Frequently Asked Questions

Are you a 501(c)(3) registered organization?

Yes. Our application for recognition of this status was approved by the IRS with an effective date of March 1, 2008. Our US Tax ID (EIN) is 26-2047463. In the US you may be able to deduct donations to Reading With Conviction from your state and federal tax returns. We will provide you with written receipts acknowledging donations of either funds or books.

What happens to my money?

100% of our donations go towards either purchasing or shipping books. These books go the Windham School District, the entity responsible for educational programs in the Texas Department of Criminal Justice. You can get a good feel for what Windham is doing by reading their most recent annual report.

The important thing to take away from the annual report is that Windham services 88 libraries and had over 30,000 prisoners take Literacy courses in the last reported year. Their libraries got just 12,000 new books to support his effort. That’s not enough.

If you want to know where your tax dollars are going, the TDOCJ has a nice list of publications you can peruse. My favorites are the Annual Review (2015 is the most recent) and the Statistical Report (2015 is the most recent).

Why would I want to do something good for criminals?

Reading With Conviction is not a prisoner advocacy program, and doesn’t have anything to say about treatment of convicts, length of sentences, or institutional conditions. However, we do think that society as a whole has a vested interest in converting convicts into good citizens.

It’s clear that no country on earth has come up with a magic bullet for reforming criminal behavior. Despite that uncertainty, it is our belief that supplying prisons with fiction, self-help, and vocational literature will help some people change their lives for the better.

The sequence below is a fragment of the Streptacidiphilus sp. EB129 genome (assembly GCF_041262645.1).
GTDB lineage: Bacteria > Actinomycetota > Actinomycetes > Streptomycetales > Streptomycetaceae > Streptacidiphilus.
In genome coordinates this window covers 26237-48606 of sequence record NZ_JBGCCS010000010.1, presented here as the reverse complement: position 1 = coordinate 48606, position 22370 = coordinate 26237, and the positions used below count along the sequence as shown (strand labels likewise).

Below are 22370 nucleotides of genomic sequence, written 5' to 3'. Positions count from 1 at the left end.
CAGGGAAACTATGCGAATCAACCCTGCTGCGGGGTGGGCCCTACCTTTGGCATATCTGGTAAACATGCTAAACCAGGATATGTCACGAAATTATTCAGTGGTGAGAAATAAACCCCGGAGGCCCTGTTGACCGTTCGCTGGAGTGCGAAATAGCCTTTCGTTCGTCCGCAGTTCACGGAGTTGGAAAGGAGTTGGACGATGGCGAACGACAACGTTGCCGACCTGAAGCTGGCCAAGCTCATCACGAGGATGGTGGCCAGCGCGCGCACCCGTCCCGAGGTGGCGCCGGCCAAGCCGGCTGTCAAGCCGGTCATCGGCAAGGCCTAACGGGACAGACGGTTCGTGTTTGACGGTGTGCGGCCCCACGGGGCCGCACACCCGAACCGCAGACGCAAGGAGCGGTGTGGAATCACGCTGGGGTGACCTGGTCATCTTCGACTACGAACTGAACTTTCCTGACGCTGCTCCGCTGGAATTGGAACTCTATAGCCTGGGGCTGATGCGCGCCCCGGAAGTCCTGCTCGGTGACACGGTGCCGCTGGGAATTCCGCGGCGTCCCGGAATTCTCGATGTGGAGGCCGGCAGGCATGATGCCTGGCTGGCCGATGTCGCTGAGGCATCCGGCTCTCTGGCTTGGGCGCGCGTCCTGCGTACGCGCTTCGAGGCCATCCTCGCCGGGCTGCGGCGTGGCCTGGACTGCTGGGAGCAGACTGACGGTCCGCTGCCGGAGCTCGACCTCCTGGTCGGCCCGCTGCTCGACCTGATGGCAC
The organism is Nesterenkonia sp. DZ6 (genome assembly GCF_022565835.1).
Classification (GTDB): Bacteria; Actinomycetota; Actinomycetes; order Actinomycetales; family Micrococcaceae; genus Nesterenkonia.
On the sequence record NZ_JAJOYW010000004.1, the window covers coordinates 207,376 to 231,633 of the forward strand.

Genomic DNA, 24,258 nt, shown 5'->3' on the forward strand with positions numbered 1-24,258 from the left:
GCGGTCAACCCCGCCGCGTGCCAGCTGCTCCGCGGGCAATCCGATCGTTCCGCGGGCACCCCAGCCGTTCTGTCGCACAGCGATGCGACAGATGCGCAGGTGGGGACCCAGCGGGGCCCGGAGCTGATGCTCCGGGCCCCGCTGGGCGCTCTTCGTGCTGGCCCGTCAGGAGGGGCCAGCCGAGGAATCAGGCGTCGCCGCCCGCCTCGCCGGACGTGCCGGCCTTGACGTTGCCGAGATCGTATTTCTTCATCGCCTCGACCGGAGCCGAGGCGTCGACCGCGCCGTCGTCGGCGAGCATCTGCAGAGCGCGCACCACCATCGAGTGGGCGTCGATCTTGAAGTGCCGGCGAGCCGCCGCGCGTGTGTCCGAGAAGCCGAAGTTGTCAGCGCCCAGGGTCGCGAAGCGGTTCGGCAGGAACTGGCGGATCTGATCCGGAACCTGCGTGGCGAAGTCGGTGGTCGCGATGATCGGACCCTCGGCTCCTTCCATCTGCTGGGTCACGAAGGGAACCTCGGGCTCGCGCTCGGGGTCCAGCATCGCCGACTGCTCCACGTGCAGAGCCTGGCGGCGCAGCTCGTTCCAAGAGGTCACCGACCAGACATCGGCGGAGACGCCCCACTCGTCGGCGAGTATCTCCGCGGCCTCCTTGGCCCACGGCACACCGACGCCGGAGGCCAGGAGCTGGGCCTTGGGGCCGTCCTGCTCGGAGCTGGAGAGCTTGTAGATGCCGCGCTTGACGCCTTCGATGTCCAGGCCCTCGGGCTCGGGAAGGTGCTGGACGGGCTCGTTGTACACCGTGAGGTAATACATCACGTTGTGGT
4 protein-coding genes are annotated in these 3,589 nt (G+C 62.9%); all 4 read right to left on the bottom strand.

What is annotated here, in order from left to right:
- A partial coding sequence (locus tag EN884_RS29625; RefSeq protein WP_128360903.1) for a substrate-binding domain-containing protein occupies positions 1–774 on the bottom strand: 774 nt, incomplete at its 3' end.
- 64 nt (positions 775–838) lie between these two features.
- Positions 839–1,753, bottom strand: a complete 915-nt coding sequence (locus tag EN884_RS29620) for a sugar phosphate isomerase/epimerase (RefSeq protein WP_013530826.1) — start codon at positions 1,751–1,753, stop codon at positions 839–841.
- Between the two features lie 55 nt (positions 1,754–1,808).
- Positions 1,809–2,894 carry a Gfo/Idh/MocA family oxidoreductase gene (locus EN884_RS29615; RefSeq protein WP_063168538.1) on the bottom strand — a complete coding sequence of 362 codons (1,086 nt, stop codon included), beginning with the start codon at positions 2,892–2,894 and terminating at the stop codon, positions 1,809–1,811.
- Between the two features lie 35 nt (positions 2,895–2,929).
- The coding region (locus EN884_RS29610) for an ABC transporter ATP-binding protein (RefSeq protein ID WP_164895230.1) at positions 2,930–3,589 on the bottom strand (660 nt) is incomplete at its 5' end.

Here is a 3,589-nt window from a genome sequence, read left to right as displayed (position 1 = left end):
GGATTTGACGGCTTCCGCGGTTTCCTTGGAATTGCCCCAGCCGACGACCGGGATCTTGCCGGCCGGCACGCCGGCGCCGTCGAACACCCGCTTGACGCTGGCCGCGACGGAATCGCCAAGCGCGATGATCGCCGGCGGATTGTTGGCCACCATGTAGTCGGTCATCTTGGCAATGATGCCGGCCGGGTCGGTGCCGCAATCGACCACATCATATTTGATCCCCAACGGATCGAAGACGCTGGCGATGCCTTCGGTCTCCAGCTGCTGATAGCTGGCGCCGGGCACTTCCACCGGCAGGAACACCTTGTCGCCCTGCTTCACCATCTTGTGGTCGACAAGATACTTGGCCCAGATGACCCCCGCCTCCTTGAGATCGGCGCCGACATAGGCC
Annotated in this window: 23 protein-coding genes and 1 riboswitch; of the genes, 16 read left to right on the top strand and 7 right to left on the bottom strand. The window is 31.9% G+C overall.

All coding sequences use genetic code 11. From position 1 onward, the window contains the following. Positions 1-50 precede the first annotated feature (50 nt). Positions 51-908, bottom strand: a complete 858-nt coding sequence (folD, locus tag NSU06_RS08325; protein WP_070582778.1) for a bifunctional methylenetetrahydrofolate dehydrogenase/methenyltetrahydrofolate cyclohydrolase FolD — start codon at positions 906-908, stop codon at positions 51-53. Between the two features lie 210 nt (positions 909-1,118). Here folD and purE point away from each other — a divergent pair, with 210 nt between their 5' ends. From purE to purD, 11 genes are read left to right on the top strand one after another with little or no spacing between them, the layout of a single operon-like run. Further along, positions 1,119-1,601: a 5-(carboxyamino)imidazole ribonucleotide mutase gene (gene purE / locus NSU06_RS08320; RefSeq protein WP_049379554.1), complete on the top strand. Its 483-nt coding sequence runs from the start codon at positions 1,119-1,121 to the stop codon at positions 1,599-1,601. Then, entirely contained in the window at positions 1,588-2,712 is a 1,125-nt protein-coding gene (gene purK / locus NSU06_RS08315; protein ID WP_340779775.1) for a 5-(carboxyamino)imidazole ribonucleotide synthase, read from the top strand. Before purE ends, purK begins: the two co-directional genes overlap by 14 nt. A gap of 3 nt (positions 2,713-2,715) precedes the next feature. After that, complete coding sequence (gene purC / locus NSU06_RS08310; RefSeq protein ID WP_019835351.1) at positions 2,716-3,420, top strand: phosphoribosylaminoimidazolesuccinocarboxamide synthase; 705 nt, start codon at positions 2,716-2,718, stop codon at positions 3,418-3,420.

There is a demonstrated strong correlation between functional illiteracy and criminal behavior. Correlation does not imply causation, so we can’t offer a guarantee, but it seems possible that turning a convict into a bookworm is going to reduce that person’s risk for recidivism.

Criminal justice is a big problem in the United States. If you think supplying prison libraries with books is a mistake, that’s certainly your right. Use the comment section below to tell us what you are personally doing to reduce the cost of crime in our society.

How can I help?

The best way to help is to donate books. Gather up all your books at home that meet these specifications, box them up, and send us an email via the contact form. If you are in the Dallas/Fort Worth area, we will either arrange for a pickup or let you know where they can be dropped off.

If you don’t have any good used books, or you aren’t in the D/FW area, please order some books from that have been requested by the prison librarian. You can also use the link on the sidebar of this page to make a directed donation specifically for the purchase of books.

I have some good books, but can’t drop them off

USPS Media mail is a reasonably cheap way to transport books - it will cost you less than $1 per book to mail using this method. Send an email using the contact form at the bottom of this page, and I’ll provide you with a shipping address.

I recommend adding signature tracking to your shipment, and sending me the tracking info via email after you ship your package.

I’d rather just give you some money

Please visit our Donate page I’ll either use your money to purchase books or apply it to shipping costs. Once the money is spent I’ll drop you a note letting you know where it went.

Can I use these contributions as a tax deduction?

Yes. If I have your postal address, I’ll send you a receipt for your donation, which is completely deductible.